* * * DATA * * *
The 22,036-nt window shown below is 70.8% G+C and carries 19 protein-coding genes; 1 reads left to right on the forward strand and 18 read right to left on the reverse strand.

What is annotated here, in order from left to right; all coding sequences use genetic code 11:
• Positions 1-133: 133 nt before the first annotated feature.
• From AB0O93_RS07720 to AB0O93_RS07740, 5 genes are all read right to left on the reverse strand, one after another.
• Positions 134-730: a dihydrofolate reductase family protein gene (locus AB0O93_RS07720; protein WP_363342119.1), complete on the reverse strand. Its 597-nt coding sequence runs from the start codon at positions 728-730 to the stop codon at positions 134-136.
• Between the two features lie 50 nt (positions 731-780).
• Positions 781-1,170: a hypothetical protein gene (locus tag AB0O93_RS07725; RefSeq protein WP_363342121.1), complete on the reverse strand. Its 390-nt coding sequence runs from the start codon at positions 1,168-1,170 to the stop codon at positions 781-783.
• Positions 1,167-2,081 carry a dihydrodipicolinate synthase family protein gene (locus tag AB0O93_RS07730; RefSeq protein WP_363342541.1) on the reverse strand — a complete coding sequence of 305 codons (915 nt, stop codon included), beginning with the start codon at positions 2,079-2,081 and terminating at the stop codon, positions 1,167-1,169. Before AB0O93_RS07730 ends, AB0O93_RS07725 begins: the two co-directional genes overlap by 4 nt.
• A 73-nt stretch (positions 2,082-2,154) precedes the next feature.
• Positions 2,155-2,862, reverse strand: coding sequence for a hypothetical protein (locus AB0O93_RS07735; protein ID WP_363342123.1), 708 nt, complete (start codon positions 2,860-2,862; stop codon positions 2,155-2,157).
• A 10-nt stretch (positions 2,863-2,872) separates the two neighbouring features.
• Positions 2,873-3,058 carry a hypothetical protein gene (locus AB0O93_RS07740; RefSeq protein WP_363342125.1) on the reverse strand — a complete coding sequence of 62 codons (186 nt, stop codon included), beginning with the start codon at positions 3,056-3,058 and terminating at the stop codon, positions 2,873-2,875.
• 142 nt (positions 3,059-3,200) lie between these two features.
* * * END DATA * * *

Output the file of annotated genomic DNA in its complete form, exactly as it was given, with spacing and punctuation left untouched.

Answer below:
The 22,036-nt window shown below is 70.8% G+C and carries 19 protein-coding genes; 1 reads left to right on the forward strand and 18 read right to left on the reverse strand.

What is annotated here, in order from left to right; all coding sequences use genetic code 11:
• Positions 1-133: 133 nt before the first annotated feature.
• From AB0O93_RS07720 to AB0O93_RS07740, 5 genes are all read right to left on the reverse strand, one after another.
• Positions 134-730: a dihydrofolate reductase family protein gene (locus AB0O93_RS07720; protein WP_363342119.1), complete on the reverse strand. Its 597-nt coding sequence runs from the start codon at positions 728-730 to the stop codon at positions 134-136.
• Between the two features lie 50 nt (positions 731-780).
• Positions 781-1,170: a hypothetical protein gene (locus tag AB0O93_RS07725; RefSeq protein WP_363342121.1), complete on the reverse strand. Its 390-nt coding sequence runs from the start codon at positions 1,168-1,170 to the stop codon at positions 781-783.
• Positions 1,167-2,081 carry a dihydrodipicolinate synthase family protein gene (locus tag AB0O93_RS07730; RefSeq protein WP_363342541.1) on the reverse strand — a complete coding sequence of 305 codons (915 nt, stop codon included), beginning with the start codon at positions 2,079-2,081 and terminating at the stop codon, positions 1,167-1,169. Before AB0O93_RS07730 ends, AB0O93_RS07725 begins: the two co-directional genes overlap by 4 nt.
• A 73-nt stretch (positions 2,082-2,154) precedes the next feature.
• Positions 2,155-2,862, reverse strand: coding sequence for a hypothetical protein (locus AB0O93_RS07735; protein ID WP_363342123.1), 708 nt, complete (start codon positions 2,860-2,862; stop codon positions 2,155-2,157).
• A 10-nt stretch (positions 2,863-2,872) separates the two neighbouring features.
• Positions 2,873-3,058 carry a hypothetical protein gene (locus AB0O93_RS07740; RefSeq protein WP_363342125.1) on the reverse strand — a complete coding sequence of 62 codons (186 nt, stop codon included), beginning with the start codon at positions 3,056-3,058 and terminating at the stop codon, positions 2,873-2,875.
• 142 nt (positions 3,059-3,200) lie between these two features.